Canada's Do Not Call List Effective, Popular Despite Problems
March 10, 2009
Canada’s national Do Not Call List (DNCL) appears to be fairly effective and quite popular despite abuses by some telemarketers.
Eighty percent of Canadians who had registered a phone number on the DNCL say they now receive fewer telemarketing calls than before the list came into effect on Sept.30, 2008 according to a new survey by the Marketing Research and Intelligence Association (MRIA).
The survey, the first to track the effectiveness of the DNCL since its launch, reveals that 50 percent of those who have registered report they now receive noticeably fewer or far fewer telemarketing calls while 20 percent say they now get slightly fewer telemarketing calls. At the same time 10 percent report seeing/hearing no telemarketing calls at all since signing on to the no-call list.
The MRIA reports that some 33 percent of Canadians have registered their residential landlines on the DNCL while 12 percent have listed their cell number(s) on the screening database. Eighty-four percent of adults are aware of the DNCL, which is administered and enforced by the Canadian Radio-television and Telecommunications Commission (CRTC).
DNCL popularity is highest in Ontario, Canada’s most populous province with 41 percent signing on, followed by Alberta at 39 percent while neighboring British Columbia is home to the lowest percentage of registrants at 22 percent.
Registering numbers on the DNCL has not been, however, a cure-all for unwanted inquiries. Some 13 percent of registrants report that they are now receiving more telemarketing calls than before they registered their numbers.
MRIA Executive Director Brendan Wycks believes these violations are due to an upswing in what he calls random dialers that ring up numbers whether they are on the list or not around the time the DNCL came into effect. He also points to media reports of ‘rogue telemarketers’ many of whom are from the U.S., driven by the recession that has caused them to look for new business by targeting Canadians.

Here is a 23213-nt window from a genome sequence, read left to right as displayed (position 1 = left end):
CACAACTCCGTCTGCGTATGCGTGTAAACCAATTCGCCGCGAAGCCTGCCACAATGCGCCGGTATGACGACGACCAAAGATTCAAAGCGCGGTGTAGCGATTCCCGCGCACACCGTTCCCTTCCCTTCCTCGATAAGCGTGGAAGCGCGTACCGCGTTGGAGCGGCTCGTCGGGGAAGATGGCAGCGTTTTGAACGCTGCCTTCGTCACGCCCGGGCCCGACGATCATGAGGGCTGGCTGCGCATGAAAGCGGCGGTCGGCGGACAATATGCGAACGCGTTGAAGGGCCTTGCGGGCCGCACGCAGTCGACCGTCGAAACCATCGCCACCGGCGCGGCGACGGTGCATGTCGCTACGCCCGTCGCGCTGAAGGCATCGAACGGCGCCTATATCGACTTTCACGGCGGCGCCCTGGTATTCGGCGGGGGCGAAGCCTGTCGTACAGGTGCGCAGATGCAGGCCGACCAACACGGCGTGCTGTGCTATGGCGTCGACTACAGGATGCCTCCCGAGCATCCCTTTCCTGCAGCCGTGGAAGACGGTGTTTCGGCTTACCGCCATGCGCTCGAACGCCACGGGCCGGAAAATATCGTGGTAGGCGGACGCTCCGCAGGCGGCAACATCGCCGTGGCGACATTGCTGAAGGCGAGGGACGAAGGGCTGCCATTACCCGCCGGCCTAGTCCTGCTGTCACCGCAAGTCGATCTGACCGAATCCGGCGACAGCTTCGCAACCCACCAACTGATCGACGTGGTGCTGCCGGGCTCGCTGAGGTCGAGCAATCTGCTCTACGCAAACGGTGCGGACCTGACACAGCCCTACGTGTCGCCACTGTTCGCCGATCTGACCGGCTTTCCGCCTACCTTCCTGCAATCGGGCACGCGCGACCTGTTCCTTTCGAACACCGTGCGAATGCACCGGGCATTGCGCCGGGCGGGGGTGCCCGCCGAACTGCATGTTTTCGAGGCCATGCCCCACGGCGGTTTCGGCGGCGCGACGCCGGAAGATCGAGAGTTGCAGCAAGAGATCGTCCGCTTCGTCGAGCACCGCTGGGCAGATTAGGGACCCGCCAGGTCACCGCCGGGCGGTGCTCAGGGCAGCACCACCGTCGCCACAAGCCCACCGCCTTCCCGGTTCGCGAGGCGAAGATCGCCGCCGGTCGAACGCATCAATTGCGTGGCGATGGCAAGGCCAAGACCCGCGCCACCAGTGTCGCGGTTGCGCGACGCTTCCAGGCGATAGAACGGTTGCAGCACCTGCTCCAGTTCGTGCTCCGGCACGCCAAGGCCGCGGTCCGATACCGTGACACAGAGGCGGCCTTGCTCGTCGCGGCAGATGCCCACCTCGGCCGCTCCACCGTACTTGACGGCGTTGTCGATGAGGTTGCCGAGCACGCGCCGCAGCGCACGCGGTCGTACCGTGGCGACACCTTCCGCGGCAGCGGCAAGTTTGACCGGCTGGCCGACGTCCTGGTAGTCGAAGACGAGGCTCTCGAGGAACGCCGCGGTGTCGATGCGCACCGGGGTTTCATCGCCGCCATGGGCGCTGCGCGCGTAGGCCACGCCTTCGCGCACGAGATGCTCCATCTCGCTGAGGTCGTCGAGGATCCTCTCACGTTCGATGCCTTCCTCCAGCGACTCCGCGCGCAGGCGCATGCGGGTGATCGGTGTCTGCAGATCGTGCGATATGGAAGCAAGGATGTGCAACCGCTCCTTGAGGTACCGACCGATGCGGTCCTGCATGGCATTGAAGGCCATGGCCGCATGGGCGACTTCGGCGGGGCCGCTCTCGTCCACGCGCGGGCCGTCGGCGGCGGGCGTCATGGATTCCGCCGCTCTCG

An examination of the survey data shows that the rogues appear to be aiming at the more affluent Western provinces. 23 percent of Albertan and 22 percent of British Columbian DNCL registrants report that they now receive more telemarketing calls than before the registry went live, followed by 15 percent each of Saskatchewan and Manitoba registrants.
The research, conducted for the MRIA’s VoxPop (Voice of the People) survey by Harris-Decima took place between Jan. 29 and Feb.15, 2009. It is part of a series from VoxPop MRIA’s campaign to give voice to Canadians and which demonstrates how public opinion research strengthens Canada’s democracy by giving people a say in decisions by governments and corporations.
The MRIA says the unwanted call upswings clearly demonstrate the need for rigorous enforcement of penalties for rogue telemarketers who persist in telephoning people who have registered with the DNCL.
“The survey shows clearly that Canada’s National Do Not Call List is benefiting the great majority of registrants by stemming unwanted telemarketing calls,” says Wycks. “Unfortunately, many of these unscrupulous telemarketers don’t care, or are oblivious to the fact that some of the people they are calling with their automated dialing systems are registered on Canada’s National Do Not Call List.”Brendan B. Read is ContactCenterSolutions’s Senior Contributing Editor. To read more of Brendan’s articles, please visit his columnist page.
Edited by Jessica Kostek